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CNI Housing and Infrastructure Plan

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The housing strategy for the Washington Village/South Norwalk Transformation Plan focuses on replacing the existing, obsolete 136-unit Washington Village public housing development with a new mixed-income community in the South Norwalk neighborhood. In its current condition, Washington Village not only restricts its residents' quality of life but also hinders further public and private investment in this key area of Norwalk. Washington Village was the subject of a HOPE VI feasibility study in 2009 that explored creating a new mixed-income community to replace the existing units. The Choice Neighborhoods 2010 planning grant has allowed the Norwalk Housing Authority (NHA) and the City of Norwalk to undertake a much more comprehensive assessment of the broader South Norwalk neighborhood and build community consensus for an ambitious yet feasible plan to transform both the Washington Village site and its surrounding neighborhood.

aerial view of a community

The existing Washington Village community consists of 12 buildings with 136 apartments and a Community Building that is used as a Learning Center. Constructed in 1941 the complex has met a critical housing need for 75 years but has reached the end of its useful life from the standpoint of construction standards, code requirements and the needs of modern day life. The property is also located in the 100 year floodplain and experiences minor flooding on a regular basis when coastal storms align with lunar cycles effecting tidal surges. When major storms occur, like Hurricane Irene and Superstorm Sandy, the community experiences severe damage to buildings and personal property and places the residents at risk of injury. It was determined that the only way to address the modernization issues and achieve floodplain mitigation was to demolish the existing structures and a construct new community of elevated structures.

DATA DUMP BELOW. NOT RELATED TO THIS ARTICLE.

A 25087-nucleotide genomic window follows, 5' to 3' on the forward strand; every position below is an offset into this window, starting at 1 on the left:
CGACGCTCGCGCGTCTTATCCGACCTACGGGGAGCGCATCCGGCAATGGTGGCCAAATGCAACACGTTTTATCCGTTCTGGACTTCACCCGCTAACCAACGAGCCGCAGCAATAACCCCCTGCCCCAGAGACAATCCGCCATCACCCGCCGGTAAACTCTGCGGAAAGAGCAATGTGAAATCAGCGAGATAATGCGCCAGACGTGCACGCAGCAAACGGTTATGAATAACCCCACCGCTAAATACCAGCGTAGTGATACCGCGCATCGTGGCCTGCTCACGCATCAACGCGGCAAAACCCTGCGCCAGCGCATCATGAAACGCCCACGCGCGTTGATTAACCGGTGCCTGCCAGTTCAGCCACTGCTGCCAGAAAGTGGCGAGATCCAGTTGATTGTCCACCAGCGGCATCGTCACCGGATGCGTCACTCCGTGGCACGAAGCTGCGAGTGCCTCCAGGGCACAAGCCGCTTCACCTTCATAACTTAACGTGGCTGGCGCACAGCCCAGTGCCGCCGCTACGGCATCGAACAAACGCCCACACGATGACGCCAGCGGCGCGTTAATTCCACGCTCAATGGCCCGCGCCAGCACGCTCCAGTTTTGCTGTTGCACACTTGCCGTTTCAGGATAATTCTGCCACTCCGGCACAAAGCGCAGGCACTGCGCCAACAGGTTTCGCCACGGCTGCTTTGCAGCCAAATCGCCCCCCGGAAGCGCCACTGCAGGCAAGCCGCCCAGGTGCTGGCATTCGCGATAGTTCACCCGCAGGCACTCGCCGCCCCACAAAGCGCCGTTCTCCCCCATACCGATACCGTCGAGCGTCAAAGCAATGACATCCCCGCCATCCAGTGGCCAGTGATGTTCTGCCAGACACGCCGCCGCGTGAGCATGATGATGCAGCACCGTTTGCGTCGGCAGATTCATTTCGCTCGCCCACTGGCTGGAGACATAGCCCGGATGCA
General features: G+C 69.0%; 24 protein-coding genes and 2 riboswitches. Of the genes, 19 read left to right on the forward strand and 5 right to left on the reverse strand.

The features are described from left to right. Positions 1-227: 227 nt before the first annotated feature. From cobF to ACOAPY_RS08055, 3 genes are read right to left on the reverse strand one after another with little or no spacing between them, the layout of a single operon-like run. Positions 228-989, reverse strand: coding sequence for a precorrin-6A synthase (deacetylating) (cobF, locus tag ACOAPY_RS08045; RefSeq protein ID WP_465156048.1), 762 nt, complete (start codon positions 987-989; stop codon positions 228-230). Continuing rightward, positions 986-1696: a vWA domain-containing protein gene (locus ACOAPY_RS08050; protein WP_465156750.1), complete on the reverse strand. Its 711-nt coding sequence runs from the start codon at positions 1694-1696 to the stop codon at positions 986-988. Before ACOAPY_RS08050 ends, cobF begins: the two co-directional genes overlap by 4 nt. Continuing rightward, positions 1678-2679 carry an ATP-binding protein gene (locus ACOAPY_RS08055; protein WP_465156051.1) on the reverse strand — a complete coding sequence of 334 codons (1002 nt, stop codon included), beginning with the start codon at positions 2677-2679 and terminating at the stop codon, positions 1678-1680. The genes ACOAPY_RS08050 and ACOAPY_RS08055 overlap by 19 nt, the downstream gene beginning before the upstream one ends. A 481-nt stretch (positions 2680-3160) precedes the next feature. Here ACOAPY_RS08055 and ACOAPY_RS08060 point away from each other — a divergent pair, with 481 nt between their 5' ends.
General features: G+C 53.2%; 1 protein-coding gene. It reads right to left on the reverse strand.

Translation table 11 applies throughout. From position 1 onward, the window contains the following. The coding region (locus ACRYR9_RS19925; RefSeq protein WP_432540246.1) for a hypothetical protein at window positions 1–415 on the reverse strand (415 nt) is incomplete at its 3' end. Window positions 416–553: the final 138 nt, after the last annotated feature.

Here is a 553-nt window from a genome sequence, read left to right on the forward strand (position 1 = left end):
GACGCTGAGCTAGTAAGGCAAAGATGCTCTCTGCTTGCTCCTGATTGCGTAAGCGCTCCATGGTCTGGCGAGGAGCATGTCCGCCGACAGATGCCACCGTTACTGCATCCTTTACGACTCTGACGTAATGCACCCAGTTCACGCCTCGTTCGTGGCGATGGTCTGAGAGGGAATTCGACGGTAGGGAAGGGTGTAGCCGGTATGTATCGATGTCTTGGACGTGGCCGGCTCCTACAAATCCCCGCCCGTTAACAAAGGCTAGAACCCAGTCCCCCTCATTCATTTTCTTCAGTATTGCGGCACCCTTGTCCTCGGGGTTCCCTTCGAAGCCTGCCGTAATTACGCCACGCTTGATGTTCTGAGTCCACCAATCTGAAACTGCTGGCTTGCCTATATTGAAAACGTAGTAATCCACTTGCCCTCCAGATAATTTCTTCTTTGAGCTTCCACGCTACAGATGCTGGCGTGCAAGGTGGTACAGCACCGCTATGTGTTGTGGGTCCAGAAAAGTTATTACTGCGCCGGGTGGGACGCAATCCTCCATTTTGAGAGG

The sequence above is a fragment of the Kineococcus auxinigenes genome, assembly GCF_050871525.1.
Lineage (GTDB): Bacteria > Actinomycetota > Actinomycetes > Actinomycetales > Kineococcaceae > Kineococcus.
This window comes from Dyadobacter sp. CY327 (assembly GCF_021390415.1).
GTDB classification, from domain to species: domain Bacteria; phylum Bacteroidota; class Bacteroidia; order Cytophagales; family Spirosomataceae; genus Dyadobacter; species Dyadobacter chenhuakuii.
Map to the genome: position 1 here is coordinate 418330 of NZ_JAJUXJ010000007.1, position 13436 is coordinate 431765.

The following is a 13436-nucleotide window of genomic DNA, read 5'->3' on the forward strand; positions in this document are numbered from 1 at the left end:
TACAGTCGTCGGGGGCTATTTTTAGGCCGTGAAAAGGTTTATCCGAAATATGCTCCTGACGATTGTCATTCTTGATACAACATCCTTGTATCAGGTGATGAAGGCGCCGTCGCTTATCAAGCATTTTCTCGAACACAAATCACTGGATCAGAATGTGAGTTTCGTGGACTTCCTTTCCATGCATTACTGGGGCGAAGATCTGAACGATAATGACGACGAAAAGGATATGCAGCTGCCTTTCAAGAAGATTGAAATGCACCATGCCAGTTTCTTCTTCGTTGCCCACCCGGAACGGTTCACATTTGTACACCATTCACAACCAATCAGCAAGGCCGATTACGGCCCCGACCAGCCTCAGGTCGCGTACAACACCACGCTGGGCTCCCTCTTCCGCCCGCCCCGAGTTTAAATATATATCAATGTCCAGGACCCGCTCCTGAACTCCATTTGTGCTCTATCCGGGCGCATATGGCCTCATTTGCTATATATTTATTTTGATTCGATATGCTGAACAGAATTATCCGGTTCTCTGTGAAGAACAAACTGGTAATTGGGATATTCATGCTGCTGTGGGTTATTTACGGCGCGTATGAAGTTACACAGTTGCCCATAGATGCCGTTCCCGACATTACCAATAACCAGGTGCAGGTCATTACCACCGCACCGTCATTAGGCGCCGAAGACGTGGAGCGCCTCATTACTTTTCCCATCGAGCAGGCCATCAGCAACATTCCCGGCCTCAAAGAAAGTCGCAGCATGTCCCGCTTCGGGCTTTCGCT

A partnership was created with the City of Norwalk and an agreement was negotiated where the existing Washington Village property would be combined with two adjacent city-owned lots to create a larger and income diverse residential community. The two Day Street lots have minor soil contamination issues that have prevented their redevelopment and placement back on the tax rolls. Brownfields remediation funding has been secured from the State of Connecticut that will allow the properties to be cleaned up and recovered for development.